Tetralogy of Fallot  is a combination of four congenital heart defects which cause oxygen-poor blood to flow out of the heart and to the rest of the body, often resulting in a blueish tinge to skin and difficulty in breathing.  Generally, surgery is required prior to 6 months of age, followed by additional treatments that can enlarge the left ventricle of the heart and possibly lead to heart failure.

Tetralogy of Fallot affects some 85,000 people in the U.S., making up 20% of congenital heart disease.

Dr. Andrew McColloch and Dr. Jeff Omens of UCSD are two of the principal researchers of the Cardiac Atlas Project, awarded the $3.1 million grant by the National Heart Lung and Blood Institute, a part of the National Institutes of Health.  The goal  of the Congenital Heart Disease (CHD) Atlas, part of the Cardiac Atlas Project is to create a database of cardiac images and computational models in CHD patients and compare them statistically against a database of other, similar CHD patient examinations in order to provide optimal management of CHD and better treatment options.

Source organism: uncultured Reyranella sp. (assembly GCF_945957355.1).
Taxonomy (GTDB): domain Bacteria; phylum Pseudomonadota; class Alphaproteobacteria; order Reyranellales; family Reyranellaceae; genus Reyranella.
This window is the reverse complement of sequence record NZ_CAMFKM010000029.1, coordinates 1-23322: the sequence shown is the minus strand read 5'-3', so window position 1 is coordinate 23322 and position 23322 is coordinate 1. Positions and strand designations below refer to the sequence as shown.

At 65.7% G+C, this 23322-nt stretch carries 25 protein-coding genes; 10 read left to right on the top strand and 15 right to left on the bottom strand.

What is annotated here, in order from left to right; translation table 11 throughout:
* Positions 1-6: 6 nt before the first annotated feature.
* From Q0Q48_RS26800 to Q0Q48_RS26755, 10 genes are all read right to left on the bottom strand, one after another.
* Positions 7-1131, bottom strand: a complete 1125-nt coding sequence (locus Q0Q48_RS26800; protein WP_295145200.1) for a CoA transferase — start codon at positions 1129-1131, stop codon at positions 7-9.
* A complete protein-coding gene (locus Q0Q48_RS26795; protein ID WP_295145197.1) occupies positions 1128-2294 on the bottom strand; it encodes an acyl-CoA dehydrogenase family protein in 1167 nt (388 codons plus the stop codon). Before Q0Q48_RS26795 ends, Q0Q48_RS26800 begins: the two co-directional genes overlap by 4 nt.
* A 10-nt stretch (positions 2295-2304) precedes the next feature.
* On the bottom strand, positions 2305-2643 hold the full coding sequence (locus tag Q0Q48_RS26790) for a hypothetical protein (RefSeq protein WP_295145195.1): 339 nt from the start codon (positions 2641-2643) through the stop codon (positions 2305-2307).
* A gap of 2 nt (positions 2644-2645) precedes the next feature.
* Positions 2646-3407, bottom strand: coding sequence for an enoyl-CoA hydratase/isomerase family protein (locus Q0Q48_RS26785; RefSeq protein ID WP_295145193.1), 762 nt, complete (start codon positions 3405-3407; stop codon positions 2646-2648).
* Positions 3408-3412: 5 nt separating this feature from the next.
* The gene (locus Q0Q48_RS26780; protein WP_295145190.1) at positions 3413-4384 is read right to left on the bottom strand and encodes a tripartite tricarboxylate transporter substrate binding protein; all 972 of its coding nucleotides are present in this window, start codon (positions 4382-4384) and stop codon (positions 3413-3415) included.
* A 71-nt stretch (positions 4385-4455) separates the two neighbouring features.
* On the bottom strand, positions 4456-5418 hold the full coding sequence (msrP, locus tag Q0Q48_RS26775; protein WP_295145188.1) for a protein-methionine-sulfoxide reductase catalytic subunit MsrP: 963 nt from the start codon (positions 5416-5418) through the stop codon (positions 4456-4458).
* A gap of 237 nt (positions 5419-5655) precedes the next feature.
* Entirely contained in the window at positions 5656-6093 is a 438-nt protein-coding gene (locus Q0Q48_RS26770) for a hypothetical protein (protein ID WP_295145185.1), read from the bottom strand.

The 2019 Nature Index ranked University of California San Diego ninth among the top 200 institutions in biomedical sciences worldwide.

Leading the project are: Andrew D. McCulloch, Ph.D. and Jeff Omens, Ph.D. at UC San Diego;  Dr. Sanjeet Hegde and Dr. James Perry of Rady Children’s Hospital in San Diego, as well as Dr. Kathleen Gilbert  and Dr. Alistair Young of The University of Auckland, NZ

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